Amgen Cringes as Officials Reject Petition Against AbbVie Patents

Published: Jan 18, 2016

Amgen Cringes as Officials Reject Petition Against AbbVie Patents
January 16, 2016
By Alex Keown, BioSpace.com Breaking News Staff

THOUSAND OAKS, Calif. – Amgen stock is down this morning after U.S. patent officials denied company petitions to review patents on AbbVie ’s Humira, which will hinder Amgen’s development of a biosimilar to the blockbuster anti-inflammatory treatment, Reuters reported this morning.

Amgen sought the review of the patent in June, arguing that the patents in question should not have been granted in the first place for Humira, Reuters said. In its denial the patent agency said "we determine, based on the petition and the accompanying evidence, that Amgen has not shown a reasonable likelihood of prevailing on any of its challenges,” Reuters reported. Despite the denial, Amgen told Reuters it expected to file a challenge to the legality of the patents in the courts.

Amgen has nine biosimilar molecules in its pipeline, with the potential to launch five of its biosimilars between 2017 and 2019. The most advanced is ABP 501, a biosimilar for Humira. In Oct. 2015, Amgen announced positive Phase III results of ABP 501, a biosimilar to Humira (adalimumab) in patients with rheumatoid arthritis.

Biosimilars, which are made inside a living cell, are always uniquely different in composition, which differentiates them from generic drugs, which are exact replicas of other drugs. They have been widely available in Europe since 2006, but the FDA was only granted the right to review and approve them when Obamacare was passed in 2010.

Some see biosimilars as a threat to the profit margin of pharmaceutical companies. Citigroup analysts have predicted a transfer of at least $110 billion of value from innovator companies to copycat producers in the next decade, Reuters said. Express Scripts, a manager of drug benefit plans in the U.S., estimated the U.S. could save $250 billion over a 10 year span of 2014 and 2024 if 11 of the likeliest biosimilars reach the market.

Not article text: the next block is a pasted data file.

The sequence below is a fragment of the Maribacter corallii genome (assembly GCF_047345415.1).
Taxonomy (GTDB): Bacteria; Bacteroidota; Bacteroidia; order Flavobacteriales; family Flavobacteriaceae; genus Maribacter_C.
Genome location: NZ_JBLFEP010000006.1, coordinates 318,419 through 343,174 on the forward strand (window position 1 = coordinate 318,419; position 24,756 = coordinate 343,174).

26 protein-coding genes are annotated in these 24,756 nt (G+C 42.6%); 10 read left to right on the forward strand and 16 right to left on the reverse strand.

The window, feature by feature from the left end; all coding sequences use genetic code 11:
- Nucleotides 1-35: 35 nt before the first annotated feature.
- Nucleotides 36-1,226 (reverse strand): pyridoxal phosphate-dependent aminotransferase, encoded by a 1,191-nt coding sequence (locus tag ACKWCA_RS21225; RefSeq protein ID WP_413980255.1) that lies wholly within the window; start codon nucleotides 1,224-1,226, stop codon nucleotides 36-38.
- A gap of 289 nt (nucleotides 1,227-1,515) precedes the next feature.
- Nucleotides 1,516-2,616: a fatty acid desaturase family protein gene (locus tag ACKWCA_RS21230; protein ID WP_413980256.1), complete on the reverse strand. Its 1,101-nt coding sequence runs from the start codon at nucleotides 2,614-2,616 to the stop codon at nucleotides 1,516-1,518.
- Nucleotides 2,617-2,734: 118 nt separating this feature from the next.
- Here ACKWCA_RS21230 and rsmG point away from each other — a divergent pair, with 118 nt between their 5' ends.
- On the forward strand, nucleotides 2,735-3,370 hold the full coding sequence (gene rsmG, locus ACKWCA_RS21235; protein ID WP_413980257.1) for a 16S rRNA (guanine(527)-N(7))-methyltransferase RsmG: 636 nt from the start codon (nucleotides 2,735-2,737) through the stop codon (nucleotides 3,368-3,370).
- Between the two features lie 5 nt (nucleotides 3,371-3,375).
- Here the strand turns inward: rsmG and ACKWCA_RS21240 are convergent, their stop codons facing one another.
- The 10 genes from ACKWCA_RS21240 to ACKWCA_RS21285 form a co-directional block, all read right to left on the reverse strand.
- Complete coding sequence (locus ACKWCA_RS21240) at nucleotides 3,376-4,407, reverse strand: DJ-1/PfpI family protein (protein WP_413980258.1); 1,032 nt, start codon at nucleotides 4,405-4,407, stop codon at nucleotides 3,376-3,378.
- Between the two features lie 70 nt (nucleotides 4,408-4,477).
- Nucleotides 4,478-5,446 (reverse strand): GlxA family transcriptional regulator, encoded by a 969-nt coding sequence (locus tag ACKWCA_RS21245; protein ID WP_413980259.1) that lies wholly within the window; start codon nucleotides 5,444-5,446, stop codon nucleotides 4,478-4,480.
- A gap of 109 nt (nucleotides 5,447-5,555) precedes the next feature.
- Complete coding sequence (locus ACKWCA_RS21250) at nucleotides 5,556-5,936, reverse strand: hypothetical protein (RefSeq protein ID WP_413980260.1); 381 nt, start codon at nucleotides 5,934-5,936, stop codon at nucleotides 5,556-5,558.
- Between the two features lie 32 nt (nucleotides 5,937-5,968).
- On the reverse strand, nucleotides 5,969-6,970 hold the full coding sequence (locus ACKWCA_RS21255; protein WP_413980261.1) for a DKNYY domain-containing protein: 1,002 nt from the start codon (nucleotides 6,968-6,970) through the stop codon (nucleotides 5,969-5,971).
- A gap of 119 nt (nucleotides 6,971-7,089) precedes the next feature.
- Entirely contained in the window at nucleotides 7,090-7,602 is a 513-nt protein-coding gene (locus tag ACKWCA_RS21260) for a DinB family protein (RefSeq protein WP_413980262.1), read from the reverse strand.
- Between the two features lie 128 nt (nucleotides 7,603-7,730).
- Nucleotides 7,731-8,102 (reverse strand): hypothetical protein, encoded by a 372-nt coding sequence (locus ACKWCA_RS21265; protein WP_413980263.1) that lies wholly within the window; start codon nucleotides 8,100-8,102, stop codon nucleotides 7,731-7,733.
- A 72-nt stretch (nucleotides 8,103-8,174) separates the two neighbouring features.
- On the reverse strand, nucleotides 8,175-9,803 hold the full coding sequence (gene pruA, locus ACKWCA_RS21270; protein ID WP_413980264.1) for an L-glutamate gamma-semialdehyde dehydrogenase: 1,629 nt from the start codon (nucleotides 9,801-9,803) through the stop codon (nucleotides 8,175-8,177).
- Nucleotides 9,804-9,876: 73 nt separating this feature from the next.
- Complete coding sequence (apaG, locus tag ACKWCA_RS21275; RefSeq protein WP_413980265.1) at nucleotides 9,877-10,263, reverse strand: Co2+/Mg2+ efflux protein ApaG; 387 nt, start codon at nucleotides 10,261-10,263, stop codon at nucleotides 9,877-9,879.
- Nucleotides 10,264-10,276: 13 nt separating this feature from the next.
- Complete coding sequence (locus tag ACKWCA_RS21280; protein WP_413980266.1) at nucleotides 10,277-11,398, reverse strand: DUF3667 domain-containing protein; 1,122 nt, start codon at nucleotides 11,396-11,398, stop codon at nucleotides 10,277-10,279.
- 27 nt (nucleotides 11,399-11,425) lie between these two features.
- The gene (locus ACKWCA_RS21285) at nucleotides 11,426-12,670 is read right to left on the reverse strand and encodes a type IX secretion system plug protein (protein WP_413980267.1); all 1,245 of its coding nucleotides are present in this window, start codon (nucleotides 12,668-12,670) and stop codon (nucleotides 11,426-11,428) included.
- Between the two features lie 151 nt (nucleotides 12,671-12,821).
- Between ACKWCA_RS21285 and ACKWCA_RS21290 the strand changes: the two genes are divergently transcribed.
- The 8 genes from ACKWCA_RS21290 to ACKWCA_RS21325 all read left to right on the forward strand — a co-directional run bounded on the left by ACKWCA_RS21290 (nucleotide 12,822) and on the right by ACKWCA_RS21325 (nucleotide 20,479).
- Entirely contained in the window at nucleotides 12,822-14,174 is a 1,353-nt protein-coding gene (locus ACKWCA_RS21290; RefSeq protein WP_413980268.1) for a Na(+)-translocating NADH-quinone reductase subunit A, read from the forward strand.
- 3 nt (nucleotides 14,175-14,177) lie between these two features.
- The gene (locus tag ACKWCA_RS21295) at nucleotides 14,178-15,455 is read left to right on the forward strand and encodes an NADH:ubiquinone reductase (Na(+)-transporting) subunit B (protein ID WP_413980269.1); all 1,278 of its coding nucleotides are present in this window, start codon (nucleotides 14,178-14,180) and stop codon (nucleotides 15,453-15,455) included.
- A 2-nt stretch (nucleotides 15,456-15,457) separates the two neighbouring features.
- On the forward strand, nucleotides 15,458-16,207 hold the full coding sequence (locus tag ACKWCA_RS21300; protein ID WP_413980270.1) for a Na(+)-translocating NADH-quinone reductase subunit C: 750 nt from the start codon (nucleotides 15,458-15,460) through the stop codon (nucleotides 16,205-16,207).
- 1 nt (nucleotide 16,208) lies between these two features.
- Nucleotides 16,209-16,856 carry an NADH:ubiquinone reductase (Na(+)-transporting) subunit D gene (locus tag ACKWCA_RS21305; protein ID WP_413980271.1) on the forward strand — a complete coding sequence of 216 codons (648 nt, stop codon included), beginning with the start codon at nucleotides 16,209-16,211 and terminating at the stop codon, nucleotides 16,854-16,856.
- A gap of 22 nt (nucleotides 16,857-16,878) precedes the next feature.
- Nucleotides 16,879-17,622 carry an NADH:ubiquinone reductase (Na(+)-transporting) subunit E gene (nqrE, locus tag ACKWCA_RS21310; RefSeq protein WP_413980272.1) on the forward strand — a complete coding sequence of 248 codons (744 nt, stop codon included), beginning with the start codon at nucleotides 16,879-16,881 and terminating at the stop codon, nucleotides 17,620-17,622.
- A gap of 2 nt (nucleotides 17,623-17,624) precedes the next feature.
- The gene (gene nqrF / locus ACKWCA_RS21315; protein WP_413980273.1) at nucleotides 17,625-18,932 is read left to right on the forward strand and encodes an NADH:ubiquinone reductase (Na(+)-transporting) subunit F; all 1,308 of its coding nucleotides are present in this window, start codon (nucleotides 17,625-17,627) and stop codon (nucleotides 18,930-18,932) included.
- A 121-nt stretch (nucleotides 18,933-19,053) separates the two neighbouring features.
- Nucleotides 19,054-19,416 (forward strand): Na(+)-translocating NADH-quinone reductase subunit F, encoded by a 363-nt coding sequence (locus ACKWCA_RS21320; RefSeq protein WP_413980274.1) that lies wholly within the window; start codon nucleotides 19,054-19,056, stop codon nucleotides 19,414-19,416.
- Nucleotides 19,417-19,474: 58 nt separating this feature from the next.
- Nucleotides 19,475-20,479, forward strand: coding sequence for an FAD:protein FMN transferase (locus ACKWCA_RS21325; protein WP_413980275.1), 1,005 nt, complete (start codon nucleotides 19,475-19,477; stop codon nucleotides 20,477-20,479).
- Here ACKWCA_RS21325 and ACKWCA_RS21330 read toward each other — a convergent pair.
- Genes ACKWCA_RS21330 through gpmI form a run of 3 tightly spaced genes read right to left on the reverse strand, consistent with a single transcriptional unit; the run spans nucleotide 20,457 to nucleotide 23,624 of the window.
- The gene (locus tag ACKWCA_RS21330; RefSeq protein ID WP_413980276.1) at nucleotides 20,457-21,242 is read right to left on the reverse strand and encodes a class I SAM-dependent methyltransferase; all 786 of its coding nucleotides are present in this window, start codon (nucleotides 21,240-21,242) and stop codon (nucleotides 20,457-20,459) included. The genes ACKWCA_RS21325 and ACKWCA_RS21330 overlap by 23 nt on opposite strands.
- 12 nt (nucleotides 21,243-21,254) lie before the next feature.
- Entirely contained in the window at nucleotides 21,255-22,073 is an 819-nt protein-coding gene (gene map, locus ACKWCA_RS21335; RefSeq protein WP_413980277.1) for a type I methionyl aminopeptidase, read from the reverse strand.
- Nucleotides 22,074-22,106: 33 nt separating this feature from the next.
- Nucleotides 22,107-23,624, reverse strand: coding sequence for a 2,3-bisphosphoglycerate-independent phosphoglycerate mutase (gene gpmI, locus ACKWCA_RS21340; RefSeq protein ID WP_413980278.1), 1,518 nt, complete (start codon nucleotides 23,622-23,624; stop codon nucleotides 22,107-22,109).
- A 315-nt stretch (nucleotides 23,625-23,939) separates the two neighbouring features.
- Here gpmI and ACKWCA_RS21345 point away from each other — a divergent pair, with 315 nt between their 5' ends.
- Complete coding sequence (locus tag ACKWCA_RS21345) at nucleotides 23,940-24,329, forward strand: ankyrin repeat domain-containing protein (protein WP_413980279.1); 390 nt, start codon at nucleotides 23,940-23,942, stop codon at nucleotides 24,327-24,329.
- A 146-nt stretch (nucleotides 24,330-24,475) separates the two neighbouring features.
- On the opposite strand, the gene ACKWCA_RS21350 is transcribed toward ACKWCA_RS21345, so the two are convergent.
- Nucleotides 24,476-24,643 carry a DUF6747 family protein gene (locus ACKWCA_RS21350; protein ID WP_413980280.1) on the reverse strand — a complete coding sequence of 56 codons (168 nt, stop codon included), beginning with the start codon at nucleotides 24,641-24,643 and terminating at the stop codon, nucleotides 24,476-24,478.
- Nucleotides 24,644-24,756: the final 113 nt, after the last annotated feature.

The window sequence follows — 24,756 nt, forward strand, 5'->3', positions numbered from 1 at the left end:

In October, Amgen and Dublin-based Allergan Inc. announced positive results in a Phase III trial for ABP 215, a biosimilar to Roche ’s cancer drug Avastin, used to treat advanced non-squamous non-small cell lung cancer (NSCLC).

While Amgen is fighting AbbVie ’s patents, it lost its own fight with Novartis ’s subsidiary Sandoz over biosimilars. In September, Novartis and Sandoz launched the first approved biosimilar Zarxio in the United States after a U.S. court denied Amgen’s appeals to block sales of the drug, which is a “copycat” version of that company’s blockbuster treatment Neupogen. Amgen sought to protect its revenue stream by blocking the sale of Zarxio in the United States. In July, a U.S. appeals court ruled that Novartis had to wait until Sept. 2 to launch its biosimilar of Amgen’s.

Also in September, the U.S. Food and Drug Administration accepted Sandoz’ application for a biosimilar version to Amgen’s Neulasta, called pegfilgrastim, which is used to fight infection in cancer patients. Neulasta earned $1.26 billion in the third quarter, according to Amgen’s report. Over the summer the FDA accepted Sandoz’ submission for approval of a biosimilar copy of Amgen's blockbuster Enbrel drug.

In August , Joe Jimenez, Novartis’s chief executive officer, predicted the biosimilar market will hit a stride in three to five years. Currently biosimilar drugs earn Novartis about $500 million annually and Jimenez told Reuters then that he expected that amount to increase by about 20 percent annually. Jimenez predicted the biosimilar role will take off by 2020 at the latest as popular prescription medications lose patent protection. Swiss-based Roche may soon see biosimilar competition in Europe for its blood cancer drug MabThera (Rituxan in the United States), which lost patent protection in Europe in 2014.

Novartis isn’t the only company to focus on biosimilar development. Companies such as Israel’s Teva Pharmaceutical Industries Ltd. and South Korea’s Celltrion Biopharmaceuticals are developing biosimilars to treat cancer and other autoimmune diseases.

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